If you draw a diagram with a spring, is there any convention about how it should behave with lateral loads? I guess it might be either:

  • Rigid
  • Free
  • Elastic with bending and/or shear stiffness
  • Pin jointed - Initially free but as the spring rotates, it increases stiffness due to its orientation changing.

spring with lateral force diagram

Here's an example where it looks like we're supposed to neglect any bending or shearing of the springs. For instance, if the object moves in the y direction, only the 3 bottom springs would deflect and we wouldn't consider the bending stiffness of the other 3 springs. Is that right and common? enter image description here From http://ecoursesonline.iasri.res.in/mod/page/view.php?id=126222

  • $\begingroup$ This usually assumes small movement where the deflection is negligible. $\endgroup$
    – SF.
    Commented Jan 15, 2019 at 9:10
  • $\begingroup$ Even small displacements will be affected by their lateral stiffness. So are you saying that we treat lateral stiffness of such springs as zero? The 4th bullet point in the question? $\endgroup$ Commented Jan 15, 2019 at 18:52
  • $\begingroup$ Yes, simultaneously considering their deflection angle as zero (e.g. imagine the springs to be near-infinitely long). Or alternatively consider them to be allowed frictionless lateral motion. ( ╧ instead of ┴ attachment at base.) $\endgroup$
    – SF.
    Commented Jan 15, 2019 at 19:39

2 Answers 2


The convention for an idealized spring in such a schematic is that the lateral stiffness is zero but also that it does not move out of its original orientation with respect to its base (i.e., it does not tilt). The idealized spring is characterized by only one parameter: the axial stiffness. (It is thus assumed that the axial deflections are sufficiently small that the stiffness is constant and displacement independent. This assumption holds for small perturbations of any stable solid.)

Since the lateral stiffness is zero, other constraints must limit a body's motion in the directions orthogonal to the spring axis. This can be seen in your second schematic, in which each degree of freedom is constrained by the axial stiffness of one or more springs. In contrast, your first diagram is not well defined: the block should accelerate to the right for any positive $F$, which then results in a discrepancy because a real spring would naturally resist such acceleration. To indicate this resistance, you'd either add a pseudospring with horizontal orientation or move away from lumped components altogether, perhaps modeling the spring using the method of compliant joints or by finite element analysis.

A good source of sample schematics for springs and rigid bodies is vibration textbooks, e.g., Tongue's Principles of Vibrations. Thorough and rigorous textbooks will emphasize that the block in your first diagram must be constrained (e.g., by walls) from moving left or right or in or out of the screen/page.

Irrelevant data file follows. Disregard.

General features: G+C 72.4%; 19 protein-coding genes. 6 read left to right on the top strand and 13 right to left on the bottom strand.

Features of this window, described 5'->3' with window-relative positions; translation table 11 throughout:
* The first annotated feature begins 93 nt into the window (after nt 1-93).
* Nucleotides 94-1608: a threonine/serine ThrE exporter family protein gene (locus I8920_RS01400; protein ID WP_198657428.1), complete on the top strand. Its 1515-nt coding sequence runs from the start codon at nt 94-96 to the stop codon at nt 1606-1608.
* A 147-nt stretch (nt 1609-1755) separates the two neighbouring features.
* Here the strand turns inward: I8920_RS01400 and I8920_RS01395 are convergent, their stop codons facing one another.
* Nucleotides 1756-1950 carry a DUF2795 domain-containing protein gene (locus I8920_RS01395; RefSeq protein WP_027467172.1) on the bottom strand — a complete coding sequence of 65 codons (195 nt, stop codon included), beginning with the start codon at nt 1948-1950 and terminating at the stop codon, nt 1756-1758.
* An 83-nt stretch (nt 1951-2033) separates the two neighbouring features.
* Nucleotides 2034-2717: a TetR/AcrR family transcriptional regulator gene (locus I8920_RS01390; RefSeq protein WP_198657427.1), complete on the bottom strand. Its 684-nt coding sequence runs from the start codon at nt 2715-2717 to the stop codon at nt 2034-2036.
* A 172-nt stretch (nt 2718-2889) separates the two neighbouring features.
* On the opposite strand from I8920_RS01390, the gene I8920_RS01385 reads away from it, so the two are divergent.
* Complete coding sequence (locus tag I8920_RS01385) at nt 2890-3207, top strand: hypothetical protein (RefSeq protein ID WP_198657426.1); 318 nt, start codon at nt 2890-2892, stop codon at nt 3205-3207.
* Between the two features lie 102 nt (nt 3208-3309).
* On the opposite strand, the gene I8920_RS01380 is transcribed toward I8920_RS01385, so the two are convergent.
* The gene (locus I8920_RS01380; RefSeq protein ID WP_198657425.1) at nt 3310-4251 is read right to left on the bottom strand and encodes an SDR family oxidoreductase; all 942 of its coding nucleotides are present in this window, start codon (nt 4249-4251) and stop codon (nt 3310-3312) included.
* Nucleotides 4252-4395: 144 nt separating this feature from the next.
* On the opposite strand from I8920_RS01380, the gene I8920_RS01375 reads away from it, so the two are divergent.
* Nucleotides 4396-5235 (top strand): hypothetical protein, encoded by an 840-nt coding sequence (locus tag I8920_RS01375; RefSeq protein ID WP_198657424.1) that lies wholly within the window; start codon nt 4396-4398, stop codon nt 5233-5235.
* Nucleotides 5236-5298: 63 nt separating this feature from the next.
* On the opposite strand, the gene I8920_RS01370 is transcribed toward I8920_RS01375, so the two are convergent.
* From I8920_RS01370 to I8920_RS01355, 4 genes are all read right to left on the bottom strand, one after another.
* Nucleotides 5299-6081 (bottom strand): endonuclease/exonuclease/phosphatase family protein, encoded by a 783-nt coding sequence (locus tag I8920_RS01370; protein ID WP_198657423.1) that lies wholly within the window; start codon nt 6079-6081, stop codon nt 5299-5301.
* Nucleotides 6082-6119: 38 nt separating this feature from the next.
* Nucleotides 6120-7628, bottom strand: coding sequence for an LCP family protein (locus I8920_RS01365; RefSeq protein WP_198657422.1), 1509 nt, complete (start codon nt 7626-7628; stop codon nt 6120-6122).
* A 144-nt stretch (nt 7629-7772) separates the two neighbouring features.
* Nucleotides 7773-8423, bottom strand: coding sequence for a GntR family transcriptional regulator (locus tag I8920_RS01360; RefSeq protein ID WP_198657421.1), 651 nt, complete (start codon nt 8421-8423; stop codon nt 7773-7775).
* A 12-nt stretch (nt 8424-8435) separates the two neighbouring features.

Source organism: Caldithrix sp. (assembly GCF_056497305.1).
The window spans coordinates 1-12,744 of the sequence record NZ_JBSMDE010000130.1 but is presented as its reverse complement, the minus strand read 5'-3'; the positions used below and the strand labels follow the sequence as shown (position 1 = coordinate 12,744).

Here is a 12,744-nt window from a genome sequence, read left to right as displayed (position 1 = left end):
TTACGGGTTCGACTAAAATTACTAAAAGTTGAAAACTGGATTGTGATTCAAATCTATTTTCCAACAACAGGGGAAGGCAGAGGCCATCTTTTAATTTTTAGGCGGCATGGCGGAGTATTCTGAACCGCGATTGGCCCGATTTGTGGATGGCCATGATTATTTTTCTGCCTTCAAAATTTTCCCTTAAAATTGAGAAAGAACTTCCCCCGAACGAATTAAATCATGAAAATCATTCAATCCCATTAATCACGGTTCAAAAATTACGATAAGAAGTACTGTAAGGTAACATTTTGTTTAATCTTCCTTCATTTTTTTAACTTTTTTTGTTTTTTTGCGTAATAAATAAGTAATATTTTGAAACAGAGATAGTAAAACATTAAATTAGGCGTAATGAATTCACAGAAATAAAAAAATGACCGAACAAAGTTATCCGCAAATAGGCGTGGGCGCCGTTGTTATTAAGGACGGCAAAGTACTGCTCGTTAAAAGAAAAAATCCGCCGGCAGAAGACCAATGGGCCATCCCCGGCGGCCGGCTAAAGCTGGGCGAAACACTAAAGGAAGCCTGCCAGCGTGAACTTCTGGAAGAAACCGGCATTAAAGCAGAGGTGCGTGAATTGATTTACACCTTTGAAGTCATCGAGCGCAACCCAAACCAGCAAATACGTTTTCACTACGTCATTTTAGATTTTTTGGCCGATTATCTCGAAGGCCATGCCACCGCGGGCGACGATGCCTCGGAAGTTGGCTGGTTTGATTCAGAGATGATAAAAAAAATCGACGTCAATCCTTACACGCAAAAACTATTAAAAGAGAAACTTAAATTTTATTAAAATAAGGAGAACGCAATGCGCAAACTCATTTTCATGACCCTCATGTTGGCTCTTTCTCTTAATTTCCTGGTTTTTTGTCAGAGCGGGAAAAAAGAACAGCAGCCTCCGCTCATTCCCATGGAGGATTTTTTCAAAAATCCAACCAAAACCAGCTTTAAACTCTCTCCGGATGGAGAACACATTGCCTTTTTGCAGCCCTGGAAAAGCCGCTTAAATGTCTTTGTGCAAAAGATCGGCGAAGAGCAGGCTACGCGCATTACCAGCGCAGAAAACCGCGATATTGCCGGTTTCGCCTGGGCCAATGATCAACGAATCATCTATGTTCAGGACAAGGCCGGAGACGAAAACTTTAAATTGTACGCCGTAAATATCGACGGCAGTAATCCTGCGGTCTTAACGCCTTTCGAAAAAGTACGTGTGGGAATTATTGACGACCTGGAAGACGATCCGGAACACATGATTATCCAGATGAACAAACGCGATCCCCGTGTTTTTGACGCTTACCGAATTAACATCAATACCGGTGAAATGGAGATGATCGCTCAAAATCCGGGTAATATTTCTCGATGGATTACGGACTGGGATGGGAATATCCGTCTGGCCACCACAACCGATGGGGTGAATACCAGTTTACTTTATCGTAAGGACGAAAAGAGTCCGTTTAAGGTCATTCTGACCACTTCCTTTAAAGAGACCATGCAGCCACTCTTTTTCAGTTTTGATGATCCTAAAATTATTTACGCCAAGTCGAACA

Initially it will be constrained by torsional resistance of the cross section of the spring and will behave like a column laterally loaded, or a cantilever beam with a concentrated load.

But at large deflections the compound reaction of torque and linear expansion of the spring will interact to the applied force.

Here is a sketch of different degrees of freedom of a joint as you asked.


There are some other degrees of freedom such as guided, semi fixed with spring constrains. Or a joint free to move laterally but not rotationally.

  • $\begingroup$ So fixed at both ends? Do you have any references such as examples of them used that way? To be clear, you talking about the diagram convention, not real life physics, right? $\endgroup$ Commented Jan 15, 2019 at 0:33
  • $\begingroup$ Not fixed at both ends. Free on top, fixed on the bottom. And to answer the second part of your question: I mean real engineering cases. In fact it could be more intricate in real life applications. For example: My side yard gate is equipped with a spring attached to the gate at 45 degrees, loaded with both compression and torque. And when someone opens the gate it closes the gate automatically. $\endgroup$
    – kamran
    Commented Jan 15, 2019 at 1:29
  • $\begingroup$ I'm only interested in the convention for drawing diagrams because I need to draw a more complicated arrangement of springs and be clear about which joints can rotate and which cannot. Ideally, I'd like to see it used fixed at both ends (top fixed to the object) in a text book or fairly high quality website. $\endgroup$ Commented Jan 15, 2019 at 3:57
  • $\begingroup$ I'm asking about the spring symbol, not the support symbols. $\endgroup$ Commented Jan 15, 2019 at 7:55

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